Matthews then asked Armey which was the "correct interpretation," and Armey concluded: "Look, I think John Kerry's right. He's making a defense of himself. He's saying, 'Look, I was not maligning the troops. I was maligning the president of the United States.' "

From the October 31 edition of CNN's Lou Dobbs Tonight:

DOBBS: Outrage tonight after Senator John Kerry says students should think about getting stuck in Iraq if they don't work hard at school. President Bush is demanding an immediate apology from the senator. What is the impact on Democrats and these midterm elections? We'll have that special report and a great deal more, straight ahead here tonight.

From the October 31 edition of MSNBC's Hardball with Chris Matthews:

MATTHEWS: Good evening, I'm Chris Matthews, and welcome to Hardball. Today with the violence getting worse in Iraq and the election just a week away, Republicans found their weapon of mass distraction. In a choreograph of press releases, Republicans collaborated in a chorus of attack on former Democratic presidential candidate John Kerry for something he said last night. In a string of attacks on President Bush last night, Kerry ridiculed Bush's lack of education on the Middle East, which Kerry said got us stuck in Iraq.

[...]

MATTHEWS: Republicans from Rush Limbaugh to [White House press secretary] Tony Snow to [Sen.] John McCain [R-AZ] to [House Speaker] Denny Hastert [R-IL] have said Kerry was really maligning the troops, implying that American service people only join up because they are educational failures. This violent interpretation of Kerry's words led the senator to issue this blistering counterattack today.

[...]

MATTHEWS: Well, you never know when a politician says something whether he made that statement by error or he made that on purpose. And in the case the case of what the president just said, it's possible that he doesn't know the context in which John Kerry was speaking yesterday.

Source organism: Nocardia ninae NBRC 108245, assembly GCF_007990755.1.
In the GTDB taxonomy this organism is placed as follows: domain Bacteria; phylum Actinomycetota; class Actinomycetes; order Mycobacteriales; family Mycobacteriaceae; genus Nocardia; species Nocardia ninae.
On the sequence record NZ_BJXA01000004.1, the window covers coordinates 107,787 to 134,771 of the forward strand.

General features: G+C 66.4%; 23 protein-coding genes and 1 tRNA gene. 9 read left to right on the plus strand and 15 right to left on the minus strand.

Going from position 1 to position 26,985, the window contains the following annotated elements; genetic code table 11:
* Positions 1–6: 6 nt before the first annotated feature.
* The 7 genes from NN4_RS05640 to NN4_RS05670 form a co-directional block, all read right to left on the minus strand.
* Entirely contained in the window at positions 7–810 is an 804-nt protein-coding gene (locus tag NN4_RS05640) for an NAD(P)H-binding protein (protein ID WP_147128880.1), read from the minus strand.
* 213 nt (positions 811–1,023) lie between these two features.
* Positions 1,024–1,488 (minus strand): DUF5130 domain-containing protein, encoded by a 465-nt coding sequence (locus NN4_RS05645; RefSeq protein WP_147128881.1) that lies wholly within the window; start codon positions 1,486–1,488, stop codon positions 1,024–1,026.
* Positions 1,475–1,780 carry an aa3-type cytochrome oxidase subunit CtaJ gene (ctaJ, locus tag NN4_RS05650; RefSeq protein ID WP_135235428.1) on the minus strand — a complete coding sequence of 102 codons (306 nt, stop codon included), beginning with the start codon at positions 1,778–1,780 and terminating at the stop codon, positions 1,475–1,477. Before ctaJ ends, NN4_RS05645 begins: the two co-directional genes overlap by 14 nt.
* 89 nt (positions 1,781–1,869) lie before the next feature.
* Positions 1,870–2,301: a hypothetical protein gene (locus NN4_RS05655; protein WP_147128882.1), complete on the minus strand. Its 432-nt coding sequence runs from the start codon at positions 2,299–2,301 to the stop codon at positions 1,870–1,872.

Just to remind you who are watching, this is the Associated Press account of what John Kerry said yesterday at Pasadena College. "Kerry opened his speech at Pasadena City College with several one-liners, saying at one point that President Bush had lived in Texas but now, quote, 'lives in a state of denial.' He then said, 'Education, you know, if you make the most of it, you study hard, you do your homework, and make an effort to be smart, you can do well. If you don't, you get stuck in Iraq.'

That, Kerry said, was a reference to the president, and if you listen to the transition of words there, it clearly looks like he was talking about President Bush being in a state of denial, not realizing when he took us into Iraq what he was going to face because he didn't study hard in school.

President Bush says today, no, he wasn't saying that. Isolating the few words in the middle of that statement, he said, he was trashing the military for being uneducated and the kinds of people who flunk out of school and end up in the military and then get stuck in Iraq.

What's the correct interpretation, Dick Armey?

ARMEY: Well, of course, this is a perfect example of politics in America. Perception is reality. The president wants the people to perceive the president of having maligned our troops. The president --